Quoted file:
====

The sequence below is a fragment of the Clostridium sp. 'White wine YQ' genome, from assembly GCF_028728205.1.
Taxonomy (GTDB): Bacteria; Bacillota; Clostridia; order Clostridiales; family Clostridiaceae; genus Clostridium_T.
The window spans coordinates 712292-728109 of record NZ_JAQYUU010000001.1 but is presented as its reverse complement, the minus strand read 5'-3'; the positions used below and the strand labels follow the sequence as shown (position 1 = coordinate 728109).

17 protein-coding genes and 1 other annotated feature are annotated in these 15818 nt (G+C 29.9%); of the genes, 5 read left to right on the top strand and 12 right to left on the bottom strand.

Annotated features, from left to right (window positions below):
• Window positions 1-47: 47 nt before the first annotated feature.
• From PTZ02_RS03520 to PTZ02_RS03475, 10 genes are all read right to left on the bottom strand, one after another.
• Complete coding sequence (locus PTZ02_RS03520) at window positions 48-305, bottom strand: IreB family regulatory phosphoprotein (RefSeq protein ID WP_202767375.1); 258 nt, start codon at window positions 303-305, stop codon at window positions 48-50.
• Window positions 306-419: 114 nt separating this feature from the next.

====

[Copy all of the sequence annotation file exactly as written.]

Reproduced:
The sequence below is a fragment of the Clostridium sp. 'White wine YQ' genome, from assembly GCF_028728205.1.
Taxonomy (GTDB): Bacteria; Bacillota; Clostridia; order Clostridiales; family Clostridiaceae; genus Clostridium_T.
The window spans coordinates 712292-728109 of record NZ_JAQYUU010000001.1 but is presented as its reverse complement, the minus strand read 5'-3'; the positions used below and the strand labels follow the sequence as shown (position 1 = coordinate 728109).

17 protein-coding genes and 1 other annotated feature are annotated in these 15818 nt (G+C 29.9%); of the genes, 5 read left to right on the top strand and 12 right to left on the bottom strand.

Annotated features, from left to right (window positions below):
• Window positions 1-47: 47 nt before the first annotated feature.
• From PTZ02_RS03520 to PTZ02_RS03475, 10 genes are all read right to left on the bottom strand, one after another.
• Complete coding sequence (locus PTZ02_RS03520) at window positions 48-305, bottom strand: IreB family regulatory phosphoprotein (RefSeq protein ID WP_202767375.1); 258 nt, start codon at window positions 303-305, stop codon at window positions 48-50.
• Window positions 306-419: 114 nt separating this feature from the next.